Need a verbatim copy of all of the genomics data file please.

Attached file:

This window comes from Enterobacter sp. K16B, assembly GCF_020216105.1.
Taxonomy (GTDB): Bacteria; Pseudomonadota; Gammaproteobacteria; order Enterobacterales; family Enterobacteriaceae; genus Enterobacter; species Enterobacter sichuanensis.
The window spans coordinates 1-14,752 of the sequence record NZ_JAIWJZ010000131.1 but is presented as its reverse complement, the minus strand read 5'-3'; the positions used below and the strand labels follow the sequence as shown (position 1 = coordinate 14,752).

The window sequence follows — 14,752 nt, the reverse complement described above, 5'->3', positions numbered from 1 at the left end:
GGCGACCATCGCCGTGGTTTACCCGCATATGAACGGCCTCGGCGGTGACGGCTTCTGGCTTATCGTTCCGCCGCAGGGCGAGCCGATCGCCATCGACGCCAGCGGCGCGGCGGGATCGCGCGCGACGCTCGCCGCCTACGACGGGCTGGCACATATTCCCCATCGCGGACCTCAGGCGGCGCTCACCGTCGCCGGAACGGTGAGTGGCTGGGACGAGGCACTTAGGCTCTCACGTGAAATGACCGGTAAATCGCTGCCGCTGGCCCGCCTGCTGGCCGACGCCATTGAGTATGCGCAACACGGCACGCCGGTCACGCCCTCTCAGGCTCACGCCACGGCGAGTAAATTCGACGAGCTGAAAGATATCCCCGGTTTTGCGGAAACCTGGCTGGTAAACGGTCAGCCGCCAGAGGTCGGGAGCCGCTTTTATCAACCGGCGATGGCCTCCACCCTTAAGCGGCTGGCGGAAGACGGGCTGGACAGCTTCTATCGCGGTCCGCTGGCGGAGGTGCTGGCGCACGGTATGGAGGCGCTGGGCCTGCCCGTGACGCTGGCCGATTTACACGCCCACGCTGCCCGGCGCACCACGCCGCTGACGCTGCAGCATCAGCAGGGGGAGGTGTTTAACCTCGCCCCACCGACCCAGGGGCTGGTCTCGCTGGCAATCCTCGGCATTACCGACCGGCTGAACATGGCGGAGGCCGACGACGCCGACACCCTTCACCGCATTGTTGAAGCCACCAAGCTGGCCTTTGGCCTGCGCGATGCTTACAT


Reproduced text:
This window comes from Enterobacter sp. K16B, assembly GCF_020216105.1.
Taxonomy (GTDB): Bacteria; Pseudomonadota; Gammaproteobacteria; order Enterobacterales; family Enterobacteriaceae; genus Enterobacter; species Enterobacter sichuanensis.
The window spans coordinates 1-14,752 of the sequence record NZ_JAIWJZ010000131.1 but is presented as its reverse complement, the minus strand read 5'-3'; the positions used below and the strand labels follow the sequence as shown (position 1 = coordinate 14,752).

The window sequence follows — 14,752 nt, the reverse complement described above, 5'->3', positions numbered from 1 at the left end:
GGCGACCATCGCCGTGGTTTACCCGCATATGAACGGCCTCGGCGGTGACGGCTTCTGGCTTATCGTTCCGCCGCAGGGCGAGCCGATCGCCATCGACGCCAGCGGCGCGGCGGGATCGCGCGCGACGCTCGCCGCCTACGACGGGCTGGCACATATTCCCCATCGCGGACCTCAGGCGGCGCTCACCGTCGCCGGAACGGTGAGTGGCTGGGACGAGGCACTTAGGCTCTCACGTGAAATGACCGGTAAATCGCTGCCGCTGGCCCGCCTGCTGGCCGACGCCATTGAGTATGCGCAACACGGCACGCCGGTCACGCCCTCTCAGGCTCACGCCACGGCGAGTAAATTCGACGAGCTGAAAGATATCCCCGGTTTTGCGGAAACCTGGCTGGTAAACGGTCAGCCGCCAGAGGTCGGGAGCCGCTTTTATCAACCGGCGATGGCCTCCACCCTTAAGCGGCTGGCGGAAGACGGGCTGGACAGCTTCTATCGCGGTCCGCTGGCGGAGGTGCTGGCGCACGGTATGGAGGCGCTGGGCCTGCCCGTGACGCTGGCCGATTTACACGCCCACGCTGCCCGGCGCACCACGCCGCTGACGCTGCAGCATCAGCAGGGGGAGGTGTTTAACCTCGCCCCACCGACCCAGGGGCTGGTCTCGCTGGCAATCCTCGGCATTACCGACCGGCTGAACATGGCGGAGGCCGACGACGCCGACACCCTTCACCGCATTGTTGAAGCCACCAAGCTGGCCTTTGGCCTGCGCGATGCTTACAT